Pagina-afbeeldingen
PDF
ePub

In Lord Surrey's translation of Virgil, a few Alexandrines are mingled with his ten syllable blank verse; but Dr. Nott is inclined to attribute their introduction, not to the cause which I have assigned for their frequent occurrence in other writers, but to an alteration which had taken place in the Earl's plan. He supposes him to have originally intended that the whole translation should be in that measure, and that these Alexandrines were remnants of the poem in its first form, while the rest had been brought down to the ten syllable standard. Webbe, indeed, seems to say, that this version was composed in hexameters; but this is a term which even in modern times has been very laxly used. I cannot believe Surrey to have been the author of a performance so abounding in verbiage, that two syllables, without leaving a chasm, could be taken from every line.

When we proceed to the reign of Elizabeth, we find the Alexandrines among ten syllable lines in the writings of the most distinguished poets of that time. For example, Bishop Hall in his Satires:

"As tho the staring world hangd on his sleeve,
"When once he smiles to laugh: and when he sighs to grieve."
B. i. sat. 7.

"Great Solomon sings in the English quire
"And is become a new found Sonetist,
"Singing his love the holy spouse of Christ:
"Like as she were some light-skirts of the rest
"In mightiest Inkhornismes he can thither wrest."

Lib. i. sat. 8.

"For shame or better write or Labeo write none."

So also Marston:

Lib. ii. sat. 2.

"Pure madness cease, cease to be insolent,
"And be not outward sober, inlye impudent.”

Sat. iv.

In modern authors the Alexandrine is always the second line of the couplet. Marston has made it the first:

"Euge! some gallant spirit, some resolved blood
"Will hazard all to worke his countrie's good."

Spenser has even introduced it into the middle of a stanza, unless we suppose the passages where it occurs to be corrupt:

"He bound that piteous lady prisoner, now relest."
B. iii. c. xii. s. 41.

"But Phlegeton is sonne of Herebus and Night."
B. ii. c. iv. s. 41.

The sonnet is, perhaps, of all compositions, that which is tied down by the strictest rules, and admits least of any deviation from strict metre. Yet B. Griffin, in his Fidessa, in which one of the poems attributed to Shakspeare is found, has this sonnet:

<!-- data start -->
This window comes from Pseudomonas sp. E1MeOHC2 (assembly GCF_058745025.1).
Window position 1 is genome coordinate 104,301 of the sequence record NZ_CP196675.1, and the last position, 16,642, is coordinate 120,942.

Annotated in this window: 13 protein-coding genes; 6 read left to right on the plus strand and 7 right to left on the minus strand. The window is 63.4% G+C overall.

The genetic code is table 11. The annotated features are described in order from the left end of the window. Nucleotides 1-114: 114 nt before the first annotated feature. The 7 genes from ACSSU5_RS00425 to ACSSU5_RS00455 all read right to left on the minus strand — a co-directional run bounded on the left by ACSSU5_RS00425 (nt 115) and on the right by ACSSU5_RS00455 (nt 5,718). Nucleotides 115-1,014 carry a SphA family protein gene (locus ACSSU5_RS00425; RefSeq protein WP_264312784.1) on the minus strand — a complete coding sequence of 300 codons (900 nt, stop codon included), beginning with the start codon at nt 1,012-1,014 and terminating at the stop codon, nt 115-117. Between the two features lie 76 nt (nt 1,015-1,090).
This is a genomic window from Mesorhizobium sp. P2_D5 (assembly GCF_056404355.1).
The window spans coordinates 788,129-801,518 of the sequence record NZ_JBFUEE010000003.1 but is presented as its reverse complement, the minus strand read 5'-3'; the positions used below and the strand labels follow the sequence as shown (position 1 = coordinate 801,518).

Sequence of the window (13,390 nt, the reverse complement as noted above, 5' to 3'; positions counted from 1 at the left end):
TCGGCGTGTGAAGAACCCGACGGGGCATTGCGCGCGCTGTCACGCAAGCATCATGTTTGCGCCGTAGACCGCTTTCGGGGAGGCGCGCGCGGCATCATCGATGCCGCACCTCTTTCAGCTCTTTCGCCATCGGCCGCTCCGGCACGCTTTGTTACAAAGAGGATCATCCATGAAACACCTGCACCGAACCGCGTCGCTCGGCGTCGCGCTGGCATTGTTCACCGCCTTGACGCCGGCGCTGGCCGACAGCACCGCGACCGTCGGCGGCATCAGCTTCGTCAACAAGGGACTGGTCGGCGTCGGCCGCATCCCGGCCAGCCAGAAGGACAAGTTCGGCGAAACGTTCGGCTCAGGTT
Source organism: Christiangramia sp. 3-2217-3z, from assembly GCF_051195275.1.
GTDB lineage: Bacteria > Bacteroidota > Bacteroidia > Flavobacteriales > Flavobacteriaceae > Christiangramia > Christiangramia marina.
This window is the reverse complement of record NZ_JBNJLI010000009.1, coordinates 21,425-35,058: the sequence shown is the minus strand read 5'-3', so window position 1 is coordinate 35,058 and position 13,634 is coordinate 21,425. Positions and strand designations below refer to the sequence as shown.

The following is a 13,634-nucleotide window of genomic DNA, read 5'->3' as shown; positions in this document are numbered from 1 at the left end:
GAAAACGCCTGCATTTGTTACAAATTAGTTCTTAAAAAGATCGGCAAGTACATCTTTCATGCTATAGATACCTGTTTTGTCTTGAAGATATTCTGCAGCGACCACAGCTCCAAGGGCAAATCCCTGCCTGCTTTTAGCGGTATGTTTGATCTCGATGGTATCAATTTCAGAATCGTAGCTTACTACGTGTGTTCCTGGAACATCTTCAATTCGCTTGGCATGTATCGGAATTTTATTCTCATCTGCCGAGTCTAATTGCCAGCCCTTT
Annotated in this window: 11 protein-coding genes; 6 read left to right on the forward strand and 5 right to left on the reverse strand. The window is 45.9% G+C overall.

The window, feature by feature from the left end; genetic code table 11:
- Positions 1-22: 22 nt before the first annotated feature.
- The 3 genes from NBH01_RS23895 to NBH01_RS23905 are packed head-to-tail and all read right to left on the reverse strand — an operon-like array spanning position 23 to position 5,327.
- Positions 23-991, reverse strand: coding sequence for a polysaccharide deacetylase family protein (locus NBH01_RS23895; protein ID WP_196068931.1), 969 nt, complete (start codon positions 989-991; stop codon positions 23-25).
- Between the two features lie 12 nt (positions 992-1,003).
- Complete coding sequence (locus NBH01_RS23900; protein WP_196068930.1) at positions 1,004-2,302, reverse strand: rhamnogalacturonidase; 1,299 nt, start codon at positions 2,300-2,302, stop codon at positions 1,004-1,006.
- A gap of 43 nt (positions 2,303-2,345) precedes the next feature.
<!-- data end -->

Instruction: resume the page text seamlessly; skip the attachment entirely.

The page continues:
"Compare me to the child that plaies with fire,
"Or to the flye that dyeth in the flame,
"Or to the foolish boy that did aspire
"To touch the glorie of high heaven's frame,

66

Compare me to Leander struggling in the waves,

"Not able to attain his safeties shore," &c.

He thus commences another:

"Compare me to Pygmalion with his image sotted." I will give one more extract from Griffin, which, I trust, its elegance will justify :

"Care-charmer sleepe sweet ease in restless miserie
"The captives libertie and his freedomes song:
"Balme of the brused heart, mans chiefe felicitie,

"Brother of quiet death, when life is too too long." Thomas Watson, whom Mr. Steevens has declared to be a better sonneteer than Shakspeare, is equally licentious with Griffin in this respect. As his name has been thus opposed to that of our great poet, I will give his sonnet entire:

"Phœbus delights to view his Lawrel tree;
"The Popplar pleaseth Hercules alone;
"Melissa mother is and fautrix to the bee;

"Pallas will weare the olive branche or none;

"Of Shepheardes and theire flocke Pales is quene; "And Ceres rypes the corne was lately greene;

"To Chloris ev'ry flower belonges of right;
"The Dryade Nimphs of woodes make cheife accoumpt;
"Oreades in hills have theire delight;
"Diana doth protect each bubblinge Fount;
"To Hebe lovely kissing is assigned;

"To Zephire ev'ry gentle breathing winde.
"But what is Love's delight? to hurt each where,
"He cares not whom, with dartes of deepe desire,
"With watchfull jealosie, with hope, with feare,
"With nipping cold, and secrete flames of fire.
"O happye howre wherein I did forgoe
"This litle God, so greate a cause of woe."

Hecatompathia, sonnet 92.